If any human being was free from personal vanity, it must have been the second Duchess d'Orleans, Charlotte Elizabeth of Bavaria. In one of her letters (dated 9th August, 1718), she says, "I must certainly be monstrously ugly. I never had a good feature. My eyes are small, my nose short and thick, my lips broad and thin. These are not materials to form a beautiful face. Then I have flabby, lank cheeks, and long features, which suit ill with my low stature. My waist and my legs are equally clumsy. Undoubtedly I must appear to be an odious little wretch; and had I not a tolerable good character, no creature could endure me. I am sure a person must be a conjuror to judge me by my eyes that I have a grain of wit."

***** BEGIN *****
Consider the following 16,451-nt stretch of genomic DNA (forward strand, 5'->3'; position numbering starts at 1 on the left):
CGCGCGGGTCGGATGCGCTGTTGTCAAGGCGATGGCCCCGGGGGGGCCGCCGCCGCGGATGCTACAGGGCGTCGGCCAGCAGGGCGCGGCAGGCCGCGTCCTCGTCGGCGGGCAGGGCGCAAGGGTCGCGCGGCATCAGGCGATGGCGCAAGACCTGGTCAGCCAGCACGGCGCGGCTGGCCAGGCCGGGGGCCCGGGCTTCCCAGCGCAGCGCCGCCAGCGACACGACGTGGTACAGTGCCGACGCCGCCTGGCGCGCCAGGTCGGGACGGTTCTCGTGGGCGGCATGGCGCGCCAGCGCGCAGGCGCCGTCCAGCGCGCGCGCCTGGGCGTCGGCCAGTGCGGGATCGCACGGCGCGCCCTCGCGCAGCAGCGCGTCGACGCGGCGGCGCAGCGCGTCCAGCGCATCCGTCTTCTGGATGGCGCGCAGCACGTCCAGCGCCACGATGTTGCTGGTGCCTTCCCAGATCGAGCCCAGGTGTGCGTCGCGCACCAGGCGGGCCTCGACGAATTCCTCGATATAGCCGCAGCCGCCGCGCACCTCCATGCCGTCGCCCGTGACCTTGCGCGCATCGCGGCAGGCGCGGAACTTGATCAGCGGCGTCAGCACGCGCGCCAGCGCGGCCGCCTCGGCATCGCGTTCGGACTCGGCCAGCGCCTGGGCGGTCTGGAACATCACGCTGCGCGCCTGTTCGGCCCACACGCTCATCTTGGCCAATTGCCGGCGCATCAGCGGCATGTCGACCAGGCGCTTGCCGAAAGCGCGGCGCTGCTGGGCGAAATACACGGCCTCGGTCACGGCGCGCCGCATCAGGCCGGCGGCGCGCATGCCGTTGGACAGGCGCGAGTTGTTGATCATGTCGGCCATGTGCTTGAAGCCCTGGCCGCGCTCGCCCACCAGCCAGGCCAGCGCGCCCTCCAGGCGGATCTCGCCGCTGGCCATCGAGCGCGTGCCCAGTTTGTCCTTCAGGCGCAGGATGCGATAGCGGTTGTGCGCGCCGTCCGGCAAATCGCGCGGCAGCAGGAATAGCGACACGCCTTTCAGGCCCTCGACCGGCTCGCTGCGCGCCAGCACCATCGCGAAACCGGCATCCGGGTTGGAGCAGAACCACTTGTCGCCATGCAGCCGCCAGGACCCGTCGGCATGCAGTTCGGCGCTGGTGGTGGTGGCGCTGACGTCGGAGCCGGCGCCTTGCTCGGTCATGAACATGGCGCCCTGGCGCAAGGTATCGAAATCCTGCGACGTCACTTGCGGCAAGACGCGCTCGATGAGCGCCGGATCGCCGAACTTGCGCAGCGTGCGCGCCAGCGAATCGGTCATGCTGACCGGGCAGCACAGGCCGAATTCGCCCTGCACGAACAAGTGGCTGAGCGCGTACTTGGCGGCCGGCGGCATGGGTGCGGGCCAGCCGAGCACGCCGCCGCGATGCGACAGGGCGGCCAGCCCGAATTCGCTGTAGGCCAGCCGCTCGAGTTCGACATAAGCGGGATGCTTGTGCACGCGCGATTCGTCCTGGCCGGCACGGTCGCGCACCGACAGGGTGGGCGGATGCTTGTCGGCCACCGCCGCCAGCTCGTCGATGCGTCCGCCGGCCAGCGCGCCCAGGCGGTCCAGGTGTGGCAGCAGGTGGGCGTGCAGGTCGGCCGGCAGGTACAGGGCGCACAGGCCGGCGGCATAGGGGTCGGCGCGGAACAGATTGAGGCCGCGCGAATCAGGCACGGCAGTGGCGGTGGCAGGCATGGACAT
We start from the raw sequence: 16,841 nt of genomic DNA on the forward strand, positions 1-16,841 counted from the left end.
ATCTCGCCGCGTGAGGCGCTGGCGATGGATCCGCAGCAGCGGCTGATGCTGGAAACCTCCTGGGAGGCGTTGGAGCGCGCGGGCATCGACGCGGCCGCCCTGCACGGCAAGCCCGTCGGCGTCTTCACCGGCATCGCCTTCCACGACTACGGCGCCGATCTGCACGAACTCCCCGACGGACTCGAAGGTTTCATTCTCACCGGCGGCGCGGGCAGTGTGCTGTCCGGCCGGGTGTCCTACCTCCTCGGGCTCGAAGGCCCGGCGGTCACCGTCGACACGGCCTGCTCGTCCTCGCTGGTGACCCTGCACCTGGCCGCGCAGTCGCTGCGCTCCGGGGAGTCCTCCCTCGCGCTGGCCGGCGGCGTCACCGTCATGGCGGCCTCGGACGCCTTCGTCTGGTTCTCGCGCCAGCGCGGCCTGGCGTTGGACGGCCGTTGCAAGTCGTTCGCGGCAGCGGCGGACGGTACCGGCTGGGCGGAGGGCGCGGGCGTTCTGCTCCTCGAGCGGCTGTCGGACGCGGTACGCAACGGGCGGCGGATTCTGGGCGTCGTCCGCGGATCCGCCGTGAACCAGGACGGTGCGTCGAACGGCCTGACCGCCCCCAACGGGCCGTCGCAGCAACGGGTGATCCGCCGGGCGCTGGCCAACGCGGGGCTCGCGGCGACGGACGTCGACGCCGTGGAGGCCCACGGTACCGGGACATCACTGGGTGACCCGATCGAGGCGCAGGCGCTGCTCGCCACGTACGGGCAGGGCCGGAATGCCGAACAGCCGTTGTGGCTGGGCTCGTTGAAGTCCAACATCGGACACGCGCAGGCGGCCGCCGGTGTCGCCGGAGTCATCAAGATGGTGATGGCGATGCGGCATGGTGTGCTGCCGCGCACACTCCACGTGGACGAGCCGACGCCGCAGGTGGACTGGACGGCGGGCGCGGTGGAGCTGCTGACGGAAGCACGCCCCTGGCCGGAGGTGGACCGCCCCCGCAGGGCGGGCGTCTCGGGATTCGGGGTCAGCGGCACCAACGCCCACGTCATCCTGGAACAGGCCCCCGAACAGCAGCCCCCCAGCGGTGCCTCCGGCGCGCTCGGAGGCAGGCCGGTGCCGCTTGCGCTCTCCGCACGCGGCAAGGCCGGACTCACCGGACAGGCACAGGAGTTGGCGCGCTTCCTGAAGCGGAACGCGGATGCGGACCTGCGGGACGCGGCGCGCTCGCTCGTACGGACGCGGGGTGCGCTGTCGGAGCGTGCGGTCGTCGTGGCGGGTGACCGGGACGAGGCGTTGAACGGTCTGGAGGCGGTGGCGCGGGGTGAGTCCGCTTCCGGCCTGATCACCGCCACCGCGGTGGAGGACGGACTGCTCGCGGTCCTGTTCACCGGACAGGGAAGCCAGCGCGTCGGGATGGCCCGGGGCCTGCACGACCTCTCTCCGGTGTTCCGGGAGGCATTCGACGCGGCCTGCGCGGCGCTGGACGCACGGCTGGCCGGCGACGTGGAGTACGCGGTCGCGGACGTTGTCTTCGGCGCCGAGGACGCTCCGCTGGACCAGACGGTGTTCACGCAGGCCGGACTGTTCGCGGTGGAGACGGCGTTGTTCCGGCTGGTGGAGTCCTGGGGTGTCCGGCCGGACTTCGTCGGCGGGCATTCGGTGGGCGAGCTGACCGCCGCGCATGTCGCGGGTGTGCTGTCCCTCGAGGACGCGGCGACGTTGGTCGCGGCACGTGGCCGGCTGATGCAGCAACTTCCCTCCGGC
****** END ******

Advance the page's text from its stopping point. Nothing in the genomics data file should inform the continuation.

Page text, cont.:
On the very summit of Cader Idris there is an excavation in the solid rock, resembling a couch; and it is said that whoever should rest a night in that seat, will be found in the morning either dead, raving mad, or endued with supernatural genius.